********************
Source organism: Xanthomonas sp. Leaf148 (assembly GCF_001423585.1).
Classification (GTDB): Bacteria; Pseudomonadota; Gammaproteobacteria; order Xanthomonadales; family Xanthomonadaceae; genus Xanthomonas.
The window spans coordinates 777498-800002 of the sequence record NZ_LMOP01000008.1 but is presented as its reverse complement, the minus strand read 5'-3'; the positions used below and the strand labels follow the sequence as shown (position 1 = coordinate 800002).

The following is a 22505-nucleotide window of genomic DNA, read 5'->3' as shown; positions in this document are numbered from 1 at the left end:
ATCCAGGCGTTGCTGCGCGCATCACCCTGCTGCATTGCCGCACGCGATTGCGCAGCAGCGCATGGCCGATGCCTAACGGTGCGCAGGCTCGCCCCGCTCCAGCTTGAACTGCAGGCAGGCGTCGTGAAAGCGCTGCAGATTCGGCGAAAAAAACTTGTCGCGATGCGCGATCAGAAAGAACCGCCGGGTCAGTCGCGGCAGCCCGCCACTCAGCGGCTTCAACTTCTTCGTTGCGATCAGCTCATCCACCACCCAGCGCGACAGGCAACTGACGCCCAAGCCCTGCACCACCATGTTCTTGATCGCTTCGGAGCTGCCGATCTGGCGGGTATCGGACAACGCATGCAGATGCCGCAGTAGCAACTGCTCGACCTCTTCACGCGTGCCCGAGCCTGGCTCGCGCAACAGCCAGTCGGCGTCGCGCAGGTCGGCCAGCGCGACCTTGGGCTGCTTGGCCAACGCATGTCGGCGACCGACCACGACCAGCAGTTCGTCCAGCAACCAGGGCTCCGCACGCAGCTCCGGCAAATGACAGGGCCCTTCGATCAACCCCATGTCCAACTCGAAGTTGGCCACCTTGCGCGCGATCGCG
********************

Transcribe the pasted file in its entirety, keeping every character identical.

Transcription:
Source organism: Xanthomonas sp. Leaf148 (assembly GCF_001423585.1).
Classification (GTDB): Bacteria; Pseudomonadota; Gammaproteobacteria; order Xanthomonadales; family Xanthomonadaceae; genus Xanthomonas.
The window spans coordinates 777498-800002 of the sequence record NZ_LMOP01000008.1 but is presented as its reverse complement, the minus strand read 5'-3'; the positions used below and the strand labels follow the sequence as shown (position 1 = coordinate 800002).

The following is a 22505-nucleotide window of genomic DNA, read 5'->3' as shown; positions in this document are numbered from 1 at the left end:
ATCCAGGCGTTGCTGCGCGCATCACCCTGCTGCATTGCCGCACGCGATTGCGCAGCAGCGCATGGCCGATGCCTAACGGTGCGCAGGCTCGCCCCGCTCCAGCTTGAACTGCAGGCAGGCGTCGTGAAAGCGCTGCAGATTCGGCGAAAAAAACTTGTCGCGATGCGCGATCAGAAAGAACCGCCGGGTCAGTCGCGGCAGCCCGCCACTCAGCGGCTTCAACTTCTTCGTTGCGATCAGCTCATCCACCACCCAGCGCGACAGGCAACTGACGCCCAAGCCCTGCACCACCATGTTCTTGATCGCTTCGGAGCTGCCGATCTGGCGGGTATCGGACAACGCATGCAGATGCCGCAGTAGCAACTGCTCGACCTCTTCACGCGTGCCCGAGCCTGGCTCGCGCAACAGCCAGTCGGCGTCGCGCAGGTCGGCCAGCGCGACCTTGGGCTGCTTGGCCAACGCATGTCGGCGACCGACCACGACCAGCAGTTCGTCCAGCAACCAGGGCTCCGCACGCAGCTCCGGCAAATGACAGGGCCCTTCGATCAACCCCATGTCCAACTCGAAGTTGGCCACCTTGCGCGCGATCGCG